Freudian slips revisited

James Reason on unconscious urges and cognitive cock-ups.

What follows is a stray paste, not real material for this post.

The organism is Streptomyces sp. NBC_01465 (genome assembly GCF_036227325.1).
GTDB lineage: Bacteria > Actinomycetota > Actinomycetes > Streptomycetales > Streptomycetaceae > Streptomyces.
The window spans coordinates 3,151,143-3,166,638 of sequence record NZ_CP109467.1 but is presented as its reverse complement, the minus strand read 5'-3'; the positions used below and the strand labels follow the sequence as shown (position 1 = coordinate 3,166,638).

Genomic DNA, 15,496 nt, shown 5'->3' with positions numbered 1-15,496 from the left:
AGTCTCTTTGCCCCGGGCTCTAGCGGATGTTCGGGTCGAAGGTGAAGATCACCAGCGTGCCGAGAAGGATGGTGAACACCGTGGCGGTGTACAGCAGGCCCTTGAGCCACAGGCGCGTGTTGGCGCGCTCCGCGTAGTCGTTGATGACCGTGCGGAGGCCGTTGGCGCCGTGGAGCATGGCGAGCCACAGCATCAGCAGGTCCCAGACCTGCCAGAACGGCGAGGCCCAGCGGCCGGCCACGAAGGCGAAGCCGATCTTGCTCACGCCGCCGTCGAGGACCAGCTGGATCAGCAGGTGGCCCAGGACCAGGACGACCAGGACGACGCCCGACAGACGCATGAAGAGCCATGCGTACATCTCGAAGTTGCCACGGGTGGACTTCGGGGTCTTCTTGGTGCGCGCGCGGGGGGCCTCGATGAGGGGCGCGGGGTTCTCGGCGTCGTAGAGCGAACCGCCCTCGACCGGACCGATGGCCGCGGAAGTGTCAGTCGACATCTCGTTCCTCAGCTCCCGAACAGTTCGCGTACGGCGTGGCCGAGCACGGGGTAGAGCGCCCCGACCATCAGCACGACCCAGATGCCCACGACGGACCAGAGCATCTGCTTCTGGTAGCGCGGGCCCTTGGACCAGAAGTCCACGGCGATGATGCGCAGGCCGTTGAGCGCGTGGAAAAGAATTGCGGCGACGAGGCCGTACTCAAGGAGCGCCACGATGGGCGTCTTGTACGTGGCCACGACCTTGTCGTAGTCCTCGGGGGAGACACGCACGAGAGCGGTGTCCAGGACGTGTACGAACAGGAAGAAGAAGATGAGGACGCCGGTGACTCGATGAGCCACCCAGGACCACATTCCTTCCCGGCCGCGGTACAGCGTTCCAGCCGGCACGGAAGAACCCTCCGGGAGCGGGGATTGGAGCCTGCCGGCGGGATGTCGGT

We should begin by reminding ourselves of what Freud actually said about slips and lapses. He was rarely one to mince his words. ‘A suppression of a previous intention to say something is the indispensable condition for the occurrence of a slip of the tongue’ (Freud, 1922, p.52). A slip is the product both of a local opportunity from the particular circumstances and of a struggle between two mental forces: some underlying need or wish and the desire to keep it hidden. Freud applied similar arguments to slips of action and memory lapses. Indeed, it was his inability to recall the last name of a minor poet that set him on the track in the first place. And therein lies his genius: his ability to see the value of what he termed ‘the refuse of the phenomenal world’. Freud was well aware of alternative explanations. He called them ‘psycho-physiological factors’, a label that embraced fatigue, excitement, strong associations, distraction, preoccupation and the like. He was even willing to concede in a half-hearted way that a few errors could occur for these reasons alone: ‘…we do not maintain that every single mistake has a meaning, although I think that is very probable’ (Freud, 1922, p.22). To Freud, notions such as absent-mindedness, excitement or distraction offered little or nothing in the way of real explanation: They are mere phrases… They facilitate the slip by pointing out a path for it to take. But if there is a path before me does it necessarily follow that I must go along it? I also require a motive determining my choice, some force to propel me forward. (Freud, 1922, p.36) It is in regard to the nature of this motive force — unconscious urges or mere habits — that many contemporary psychologists would part company with Freud. We can best illustrate these differences of opinion by getting down to cases.

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